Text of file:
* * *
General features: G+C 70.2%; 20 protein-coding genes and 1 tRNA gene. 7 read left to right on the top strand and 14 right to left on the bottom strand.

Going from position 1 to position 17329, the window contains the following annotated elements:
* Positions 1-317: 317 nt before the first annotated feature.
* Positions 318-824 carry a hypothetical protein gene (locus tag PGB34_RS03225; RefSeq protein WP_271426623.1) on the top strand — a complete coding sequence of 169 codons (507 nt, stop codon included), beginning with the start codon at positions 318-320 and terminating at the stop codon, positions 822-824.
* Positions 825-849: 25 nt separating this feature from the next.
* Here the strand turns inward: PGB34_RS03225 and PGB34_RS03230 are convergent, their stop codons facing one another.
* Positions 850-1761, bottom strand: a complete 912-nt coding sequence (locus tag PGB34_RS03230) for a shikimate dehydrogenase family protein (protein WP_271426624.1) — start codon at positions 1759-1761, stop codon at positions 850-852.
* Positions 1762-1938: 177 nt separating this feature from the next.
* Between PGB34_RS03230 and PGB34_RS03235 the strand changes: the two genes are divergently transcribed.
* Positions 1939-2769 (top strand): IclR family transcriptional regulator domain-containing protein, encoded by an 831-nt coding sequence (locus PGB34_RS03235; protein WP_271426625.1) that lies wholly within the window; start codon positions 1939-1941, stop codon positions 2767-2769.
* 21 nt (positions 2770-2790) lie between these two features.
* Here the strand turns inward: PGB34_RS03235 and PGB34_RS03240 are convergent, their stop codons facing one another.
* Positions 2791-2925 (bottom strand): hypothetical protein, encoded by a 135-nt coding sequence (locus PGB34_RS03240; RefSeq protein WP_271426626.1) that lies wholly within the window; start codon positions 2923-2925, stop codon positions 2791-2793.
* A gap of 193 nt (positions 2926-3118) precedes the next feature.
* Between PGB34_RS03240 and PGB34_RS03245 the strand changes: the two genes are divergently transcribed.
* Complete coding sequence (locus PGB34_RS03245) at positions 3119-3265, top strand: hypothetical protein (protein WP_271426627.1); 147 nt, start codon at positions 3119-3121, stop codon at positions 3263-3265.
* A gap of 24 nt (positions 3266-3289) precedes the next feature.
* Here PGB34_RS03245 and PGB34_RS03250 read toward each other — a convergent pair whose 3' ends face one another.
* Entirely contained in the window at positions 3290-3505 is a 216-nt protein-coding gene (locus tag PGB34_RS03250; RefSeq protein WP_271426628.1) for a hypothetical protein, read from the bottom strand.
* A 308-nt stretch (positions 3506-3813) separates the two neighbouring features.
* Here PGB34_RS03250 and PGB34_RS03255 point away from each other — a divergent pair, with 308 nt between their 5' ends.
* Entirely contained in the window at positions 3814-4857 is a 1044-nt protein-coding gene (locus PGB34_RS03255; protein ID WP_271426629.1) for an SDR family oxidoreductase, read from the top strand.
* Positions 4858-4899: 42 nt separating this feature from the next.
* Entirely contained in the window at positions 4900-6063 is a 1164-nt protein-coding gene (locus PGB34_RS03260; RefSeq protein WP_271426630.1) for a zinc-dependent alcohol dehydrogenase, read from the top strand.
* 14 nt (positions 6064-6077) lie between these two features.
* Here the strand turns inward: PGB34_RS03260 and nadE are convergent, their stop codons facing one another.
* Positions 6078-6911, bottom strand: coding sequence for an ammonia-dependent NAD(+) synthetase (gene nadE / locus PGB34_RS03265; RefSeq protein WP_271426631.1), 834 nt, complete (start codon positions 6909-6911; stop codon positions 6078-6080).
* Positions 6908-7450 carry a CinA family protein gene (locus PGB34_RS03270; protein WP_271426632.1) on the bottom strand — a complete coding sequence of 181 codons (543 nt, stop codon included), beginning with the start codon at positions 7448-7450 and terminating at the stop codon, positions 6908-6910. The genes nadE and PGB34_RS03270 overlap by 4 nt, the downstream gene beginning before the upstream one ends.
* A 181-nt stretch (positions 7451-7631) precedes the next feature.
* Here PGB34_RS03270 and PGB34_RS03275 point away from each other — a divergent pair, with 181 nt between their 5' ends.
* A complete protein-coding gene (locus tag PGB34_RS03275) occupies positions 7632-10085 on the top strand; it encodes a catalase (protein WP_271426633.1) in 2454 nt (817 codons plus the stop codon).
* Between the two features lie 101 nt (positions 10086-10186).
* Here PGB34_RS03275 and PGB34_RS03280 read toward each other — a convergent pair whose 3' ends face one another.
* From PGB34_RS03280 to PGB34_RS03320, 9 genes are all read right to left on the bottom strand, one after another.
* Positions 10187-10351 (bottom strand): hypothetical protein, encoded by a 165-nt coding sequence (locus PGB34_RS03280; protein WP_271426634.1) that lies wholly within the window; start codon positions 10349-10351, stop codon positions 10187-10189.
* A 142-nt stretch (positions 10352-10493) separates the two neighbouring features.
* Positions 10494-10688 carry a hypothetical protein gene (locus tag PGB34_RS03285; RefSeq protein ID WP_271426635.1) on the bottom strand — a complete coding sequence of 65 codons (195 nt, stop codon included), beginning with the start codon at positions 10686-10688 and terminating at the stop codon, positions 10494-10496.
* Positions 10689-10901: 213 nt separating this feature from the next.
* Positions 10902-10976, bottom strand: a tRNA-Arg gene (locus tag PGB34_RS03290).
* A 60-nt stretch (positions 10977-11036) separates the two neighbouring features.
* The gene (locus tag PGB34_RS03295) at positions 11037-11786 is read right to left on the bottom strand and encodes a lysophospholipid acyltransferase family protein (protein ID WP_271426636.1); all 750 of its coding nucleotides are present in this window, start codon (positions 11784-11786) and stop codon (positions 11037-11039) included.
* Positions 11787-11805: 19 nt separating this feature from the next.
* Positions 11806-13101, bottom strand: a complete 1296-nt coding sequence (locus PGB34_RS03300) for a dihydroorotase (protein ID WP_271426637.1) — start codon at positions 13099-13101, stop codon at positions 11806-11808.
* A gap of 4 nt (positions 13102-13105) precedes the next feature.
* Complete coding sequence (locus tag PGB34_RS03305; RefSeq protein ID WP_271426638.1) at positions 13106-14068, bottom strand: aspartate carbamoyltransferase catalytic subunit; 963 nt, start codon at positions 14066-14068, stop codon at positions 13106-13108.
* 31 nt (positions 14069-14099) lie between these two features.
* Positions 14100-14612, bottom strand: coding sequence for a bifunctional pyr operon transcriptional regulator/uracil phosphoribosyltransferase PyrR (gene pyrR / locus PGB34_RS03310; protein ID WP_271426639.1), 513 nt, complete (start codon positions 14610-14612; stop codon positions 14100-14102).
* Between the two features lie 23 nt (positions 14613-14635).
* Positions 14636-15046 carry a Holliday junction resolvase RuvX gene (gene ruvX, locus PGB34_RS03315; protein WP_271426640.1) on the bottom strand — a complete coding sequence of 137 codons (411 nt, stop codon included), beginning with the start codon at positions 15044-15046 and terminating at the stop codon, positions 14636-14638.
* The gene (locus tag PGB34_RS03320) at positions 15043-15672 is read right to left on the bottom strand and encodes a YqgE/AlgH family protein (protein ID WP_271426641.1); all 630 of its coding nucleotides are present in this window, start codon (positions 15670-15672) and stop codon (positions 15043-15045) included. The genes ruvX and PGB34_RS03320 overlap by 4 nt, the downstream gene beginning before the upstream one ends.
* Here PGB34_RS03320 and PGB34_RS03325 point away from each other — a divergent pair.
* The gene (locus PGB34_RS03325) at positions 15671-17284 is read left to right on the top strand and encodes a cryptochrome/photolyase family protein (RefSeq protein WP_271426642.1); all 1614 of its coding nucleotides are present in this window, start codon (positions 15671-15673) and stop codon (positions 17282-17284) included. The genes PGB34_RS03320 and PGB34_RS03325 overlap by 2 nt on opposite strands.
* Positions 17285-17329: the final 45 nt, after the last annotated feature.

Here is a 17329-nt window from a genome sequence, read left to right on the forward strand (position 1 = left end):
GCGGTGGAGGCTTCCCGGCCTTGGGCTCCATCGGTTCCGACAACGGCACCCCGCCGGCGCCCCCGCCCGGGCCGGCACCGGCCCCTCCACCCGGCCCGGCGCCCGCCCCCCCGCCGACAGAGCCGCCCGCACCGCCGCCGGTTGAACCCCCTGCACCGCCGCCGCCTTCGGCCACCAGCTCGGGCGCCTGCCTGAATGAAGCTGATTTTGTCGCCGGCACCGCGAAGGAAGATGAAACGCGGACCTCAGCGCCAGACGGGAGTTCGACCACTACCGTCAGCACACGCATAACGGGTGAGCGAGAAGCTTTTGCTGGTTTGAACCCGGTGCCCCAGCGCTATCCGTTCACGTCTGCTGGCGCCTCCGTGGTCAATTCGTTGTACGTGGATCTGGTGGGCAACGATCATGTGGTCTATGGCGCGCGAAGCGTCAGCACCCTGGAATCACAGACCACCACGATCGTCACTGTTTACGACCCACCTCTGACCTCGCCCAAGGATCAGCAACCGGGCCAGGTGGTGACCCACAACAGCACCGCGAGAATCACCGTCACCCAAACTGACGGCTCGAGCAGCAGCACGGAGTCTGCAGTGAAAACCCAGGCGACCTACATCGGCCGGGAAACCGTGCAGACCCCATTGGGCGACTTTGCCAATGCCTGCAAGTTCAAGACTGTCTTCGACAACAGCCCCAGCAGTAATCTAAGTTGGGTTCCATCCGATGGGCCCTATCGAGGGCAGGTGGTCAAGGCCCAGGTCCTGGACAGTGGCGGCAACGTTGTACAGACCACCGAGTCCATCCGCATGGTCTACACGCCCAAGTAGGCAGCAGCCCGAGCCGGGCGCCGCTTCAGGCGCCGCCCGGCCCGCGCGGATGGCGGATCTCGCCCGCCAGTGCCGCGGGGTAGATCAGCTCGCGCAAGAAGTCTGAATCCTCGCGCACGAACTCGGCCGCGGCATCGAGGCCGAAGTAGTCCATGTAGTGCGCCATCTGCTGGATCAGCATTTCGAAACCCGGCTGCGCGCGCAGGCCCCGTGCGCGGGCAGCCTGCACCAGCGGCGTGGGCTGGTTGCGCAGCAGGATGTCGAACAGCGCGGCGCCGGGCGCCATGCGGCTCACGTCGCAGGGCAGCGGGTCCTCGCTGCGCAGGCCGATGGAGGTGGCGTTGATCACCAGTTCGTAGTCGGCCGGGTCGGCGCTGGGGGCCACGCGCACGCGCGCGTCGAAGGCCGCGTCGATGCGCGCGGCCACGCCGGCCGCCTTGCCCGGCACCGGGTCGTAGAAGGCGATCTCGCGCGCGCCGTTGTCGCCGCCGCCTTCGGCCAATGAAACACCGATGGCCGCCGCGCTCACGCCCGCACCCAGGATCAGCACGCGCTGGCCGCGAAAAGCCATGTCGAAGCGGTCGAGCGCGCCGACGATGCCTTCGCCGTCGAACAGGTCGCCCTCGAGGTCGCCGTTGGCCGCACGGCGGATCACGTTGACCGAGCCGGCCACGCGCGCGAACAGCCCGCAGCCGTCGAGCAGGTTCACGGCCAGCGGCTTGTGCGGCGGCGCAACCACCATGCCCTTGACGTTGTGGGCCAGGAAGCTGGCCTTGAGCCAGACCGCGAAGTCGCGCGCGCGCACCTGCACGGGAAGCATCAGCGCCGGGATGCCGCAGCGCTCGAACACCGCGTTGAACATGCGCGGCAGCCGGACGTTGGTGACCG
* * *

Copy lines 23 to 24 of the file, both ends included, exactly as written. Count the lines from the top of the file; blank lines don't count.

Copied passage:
* Positions 4858-4899: 42 nt separating this feature from the next.
* Entirely contained in the window at positions 4900-6063 is a 1164-nt protein-coding gene (locus PGB34_RS03260; RefSeq protein WP_271426630.1) for a zinc-dependent alcohol dehydrogenase, read from the top strand.